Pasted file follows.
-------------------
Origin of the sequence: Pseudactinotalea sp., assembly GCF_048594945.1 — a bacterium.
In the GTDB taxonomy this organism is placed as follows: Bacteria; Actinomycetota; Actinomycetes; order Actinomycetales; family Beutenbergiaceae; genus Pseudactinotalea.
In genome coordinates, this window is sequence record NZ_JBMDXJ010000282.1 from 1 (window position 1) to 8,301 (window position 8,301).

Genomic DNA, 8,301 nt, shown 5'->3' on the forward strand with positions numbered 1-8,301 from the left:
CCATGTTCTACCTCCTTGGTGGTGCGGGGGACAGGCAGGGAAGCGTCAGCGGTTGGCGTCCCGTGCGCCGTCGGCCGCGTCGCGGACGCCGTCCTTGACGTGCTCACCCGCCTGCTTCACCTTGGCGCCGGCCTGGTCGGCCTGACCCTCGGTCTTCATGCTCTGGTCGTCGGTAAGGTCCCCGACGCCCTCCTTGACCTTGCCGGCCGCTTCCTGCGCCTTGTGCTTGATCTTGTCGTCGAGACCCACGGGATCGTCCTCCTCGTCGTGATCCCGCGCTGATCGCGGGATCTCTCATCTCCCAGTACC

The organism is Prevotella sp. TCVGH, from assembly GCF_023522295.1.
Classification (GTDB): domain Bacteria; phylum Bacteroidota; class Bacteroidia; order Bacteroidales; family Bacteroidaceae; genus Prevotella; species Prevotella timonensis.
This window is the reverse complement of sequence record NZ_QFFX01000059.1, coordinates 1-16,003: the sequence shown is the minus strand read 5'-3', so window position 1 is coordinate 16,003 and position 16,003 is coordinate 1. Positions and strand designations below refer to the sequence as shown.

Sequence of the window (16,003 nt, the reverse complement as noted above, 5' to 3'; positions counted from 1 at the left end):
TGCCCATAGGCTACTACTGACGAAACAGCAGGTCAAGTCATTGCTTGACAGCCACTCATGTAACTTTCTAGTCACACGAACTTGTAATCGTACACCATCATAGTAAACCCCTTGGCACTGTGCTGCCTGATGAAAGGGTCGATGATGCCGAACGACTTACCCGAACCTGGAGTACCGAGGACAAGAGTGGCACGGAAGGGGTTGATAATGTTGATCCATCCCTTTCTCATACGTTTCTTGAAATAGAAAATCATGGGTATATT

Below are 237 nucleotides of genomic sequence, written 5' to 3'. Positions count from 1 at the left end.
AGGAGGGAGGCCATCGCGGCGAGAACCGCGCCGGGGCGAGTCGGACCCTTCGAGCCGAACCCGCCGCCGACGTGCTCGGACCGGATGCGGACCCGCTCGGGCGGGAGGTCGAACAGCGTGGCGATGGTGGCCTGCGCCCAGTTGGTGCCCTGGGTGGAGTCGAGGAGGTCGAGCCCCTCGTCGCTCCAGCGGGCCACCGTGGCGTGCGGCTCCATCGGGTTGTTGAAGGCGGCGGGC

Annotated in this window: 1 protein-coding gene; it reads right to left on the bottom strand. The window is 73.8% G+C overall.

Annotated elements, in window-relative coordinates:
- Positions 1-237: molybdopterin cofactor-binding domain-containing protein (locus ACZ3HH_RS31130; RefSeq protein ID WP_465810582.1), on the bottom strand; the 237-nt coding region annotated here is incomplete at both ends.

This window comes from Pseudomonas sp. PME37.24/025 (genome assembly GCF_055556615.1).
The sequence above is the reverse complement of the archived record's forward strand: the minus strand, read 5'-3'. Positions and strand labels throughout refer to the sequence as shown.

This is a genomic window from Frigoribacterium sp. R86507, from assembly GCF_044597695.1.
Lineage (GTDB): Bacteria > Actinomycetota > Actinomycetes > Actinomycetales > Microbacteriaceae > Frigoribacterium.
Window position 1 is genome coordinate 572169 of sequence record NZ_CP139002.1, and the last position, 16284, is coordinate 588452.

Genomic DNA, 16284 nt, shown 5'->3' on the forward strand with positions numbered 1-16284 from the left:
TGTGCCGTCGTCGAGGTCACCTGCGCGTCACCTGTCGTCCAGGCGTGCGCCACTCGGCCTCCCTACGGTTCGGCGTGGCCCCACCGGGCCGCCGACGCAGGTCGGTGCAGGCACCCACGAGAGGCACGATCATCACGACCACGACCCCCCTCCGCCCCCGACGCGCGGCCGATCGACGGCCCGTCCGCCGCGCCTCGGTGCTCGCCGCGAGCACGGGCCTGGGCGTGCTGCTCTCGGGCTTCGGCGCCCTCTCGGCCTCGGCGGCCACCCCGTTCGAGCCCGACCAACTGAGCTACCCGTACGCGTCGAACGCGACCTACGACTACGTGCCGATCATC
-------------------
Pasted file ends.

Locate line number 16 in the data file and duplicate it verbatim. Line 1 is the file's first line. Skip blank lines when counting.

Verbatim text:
This window comes from Pseudomonas sp. PME37.24/025 (genome assembly GCF_055556615.1).